The Federation has challenged Exelon, owner of Commonwealth Edison and the closed nuclear power plant at Zion, Illinois, in its attempt to block public beach access. The power plant is located between the north and south sections of Illinois Beach State Park. The park contains the largest section of pre-settlement dune and swale habitat found in Illinois, and is also one of the most visited public parks in the country.
Exelon recently built a security fence to extend eastward to the lake’s edge from the company’s northern and southern property line. The Federation contended in a November letter to the Department of Natural Resources that the fence illegally blocks public passage along the water’s edge.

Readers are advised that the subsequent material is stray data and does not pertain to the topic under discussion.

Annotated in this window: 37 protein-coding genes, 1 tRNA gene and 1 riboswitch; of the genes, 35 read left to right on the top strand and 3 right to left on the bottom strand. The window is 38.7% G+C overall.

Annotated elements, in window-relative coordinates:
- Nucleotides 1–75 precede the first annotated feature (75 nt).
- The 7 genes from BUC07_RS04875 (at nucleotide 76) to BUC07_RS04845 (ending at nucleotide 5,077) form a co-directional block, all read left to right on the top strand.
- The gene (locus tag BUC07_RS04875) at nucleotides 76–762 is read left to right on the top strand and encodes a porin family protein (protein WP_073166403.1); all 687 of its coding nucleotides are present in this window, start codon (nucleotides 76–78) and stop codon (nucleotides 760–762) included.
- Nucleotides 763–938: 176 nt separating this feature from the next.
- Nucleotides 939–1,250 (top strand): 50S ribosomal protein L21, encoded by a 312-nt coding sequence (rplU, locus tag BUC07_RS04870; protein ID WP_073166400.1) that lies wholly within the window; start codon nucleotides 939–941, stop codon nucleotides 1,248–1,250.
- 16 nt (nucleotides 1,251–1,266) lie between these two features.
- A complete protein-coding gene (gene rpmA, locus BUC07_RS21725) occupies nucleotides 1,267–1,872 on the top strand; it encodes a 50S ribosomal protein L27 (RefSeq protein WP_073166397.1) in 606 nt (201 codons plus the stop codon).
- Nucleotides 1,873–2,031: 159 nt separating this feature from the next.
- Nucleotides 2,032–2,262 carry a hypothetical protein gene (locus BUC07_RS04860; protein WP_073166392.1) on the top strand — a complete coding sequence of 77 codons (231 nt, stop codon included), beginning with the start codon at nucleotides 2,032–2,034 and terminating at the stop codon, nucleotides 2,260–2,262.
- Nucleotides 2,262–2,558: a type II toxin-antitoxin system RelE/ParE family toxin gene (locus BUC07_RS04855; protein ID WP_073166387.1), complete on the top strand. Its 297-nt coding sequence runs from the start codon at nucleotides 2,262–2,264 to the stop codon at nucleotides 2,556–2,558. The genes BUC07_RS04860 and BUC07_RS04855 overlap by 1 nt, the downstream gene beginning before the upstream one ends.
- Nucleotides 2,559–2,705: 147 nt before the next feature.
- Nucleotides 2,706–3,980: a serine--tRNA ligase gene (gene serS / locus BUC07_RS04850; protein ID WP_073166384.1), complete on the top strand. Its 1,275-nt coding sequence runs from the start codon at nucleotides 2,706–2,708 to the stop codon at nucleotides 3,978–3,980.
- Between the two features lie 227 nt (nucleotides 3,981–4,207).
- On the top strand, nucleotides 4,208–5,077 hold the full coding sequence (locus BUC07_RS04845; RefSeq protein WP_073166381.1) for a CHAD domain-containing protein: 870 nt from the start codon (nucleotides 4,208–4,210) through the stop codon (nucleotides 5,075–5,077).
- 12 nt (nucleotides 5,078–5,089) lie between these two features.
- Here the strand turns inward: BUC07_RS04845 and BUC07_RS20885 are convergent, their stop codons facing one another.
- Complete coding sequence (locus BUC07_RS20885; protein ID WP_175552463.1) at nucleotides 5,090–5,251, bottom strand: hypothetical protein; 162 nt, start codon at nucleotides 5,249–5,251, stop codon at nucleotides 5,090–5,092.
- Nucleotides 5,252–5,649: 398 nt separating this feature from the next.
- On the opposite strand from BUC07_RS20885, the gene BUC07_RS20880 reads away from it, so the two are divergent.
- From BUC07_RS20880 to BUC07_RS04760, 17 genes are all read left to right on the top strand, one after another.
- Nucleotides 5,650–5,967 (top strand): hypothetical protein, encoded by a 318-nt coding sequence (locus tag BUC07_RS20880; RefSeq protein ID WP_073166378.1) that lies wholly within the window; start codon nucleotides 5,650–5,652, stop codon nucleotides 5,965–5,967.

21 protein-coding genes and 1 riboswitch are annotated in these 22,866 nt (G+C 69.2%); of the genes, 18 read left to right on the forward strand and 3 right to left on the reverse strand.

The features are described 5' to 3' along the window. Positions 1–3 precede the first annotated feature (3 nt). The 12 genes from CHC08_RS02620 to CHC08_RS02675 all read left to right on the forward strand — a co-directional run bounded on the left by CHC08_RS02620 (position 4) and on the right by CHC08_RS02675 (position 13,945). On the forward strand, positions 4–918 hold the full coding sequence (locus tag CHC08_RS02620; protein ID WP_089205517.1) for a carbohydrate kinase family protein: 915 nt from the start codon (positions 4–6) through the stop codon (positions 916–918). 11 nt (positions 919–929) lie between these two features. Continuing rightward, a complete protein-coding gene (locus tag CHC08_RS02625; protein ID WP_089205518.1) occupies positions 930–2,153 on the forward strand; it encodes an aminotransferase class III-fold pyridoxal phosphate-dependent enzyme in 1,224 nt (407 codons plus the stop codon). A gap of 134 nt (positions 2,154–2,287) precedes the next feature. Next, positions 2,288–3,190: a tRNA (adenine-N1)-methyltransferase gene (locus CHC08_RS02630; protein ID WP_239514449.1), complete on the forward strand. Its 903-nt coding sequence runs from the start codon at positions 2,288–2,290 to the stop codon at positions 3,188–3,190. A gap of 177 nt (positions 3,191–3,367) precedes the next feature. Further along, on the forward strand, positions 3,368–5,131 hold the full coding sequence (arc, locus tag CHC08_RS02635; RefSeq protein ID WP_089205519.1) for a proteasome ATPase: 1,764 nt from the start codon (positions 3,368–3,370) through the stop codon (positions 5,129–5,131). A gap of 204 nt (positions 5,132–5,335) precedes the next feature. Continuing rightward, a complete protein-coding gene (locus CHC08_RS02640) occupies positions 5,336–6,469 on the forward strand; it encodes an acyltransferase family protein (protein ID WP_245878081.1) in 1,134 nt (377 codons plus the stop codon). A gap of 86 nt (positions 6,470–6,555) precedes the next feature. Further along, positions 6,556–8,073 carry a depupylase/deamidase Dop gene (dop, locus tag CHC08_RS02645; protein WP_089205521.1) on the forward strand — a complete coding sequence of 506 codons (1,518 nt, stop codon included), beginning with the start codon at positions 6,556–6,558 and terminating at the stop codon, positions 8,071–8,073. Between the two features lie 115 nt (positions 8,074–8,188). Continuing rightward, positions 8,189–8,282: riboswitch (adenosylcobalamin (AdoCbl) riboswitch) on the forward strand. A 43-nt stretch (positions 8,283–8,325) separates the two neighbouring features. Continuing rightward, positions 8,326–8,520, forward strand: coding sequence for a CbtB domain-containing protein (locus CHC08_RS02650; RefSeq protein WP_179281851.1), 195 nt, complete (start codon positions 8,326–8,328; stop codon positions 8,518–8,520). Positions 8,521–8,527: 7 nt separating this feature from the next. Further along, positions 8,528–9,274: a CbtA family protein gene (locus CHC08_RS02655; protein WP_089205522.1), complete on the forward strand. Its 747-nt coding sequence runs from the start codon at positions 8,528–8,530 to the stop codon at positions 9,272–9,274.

“We’re all for securing the site,” said Cameron Davis, executive director of the Federation. “Not once, however, has any agency or company official refuted our claim that a fence on private property will accomplish as much as on public property.” The Federation claims that under the “public trust doctrine,” private property extends up to the ordinary high water mark of the lake and that the public should be allowed access to the Lake Michigan shoreline. The public trust doctrine provides that the bottom lands of the Great Lakes are held in trust for the public by the stakeholders. The DNR is expected to back Exelon’s fence construction.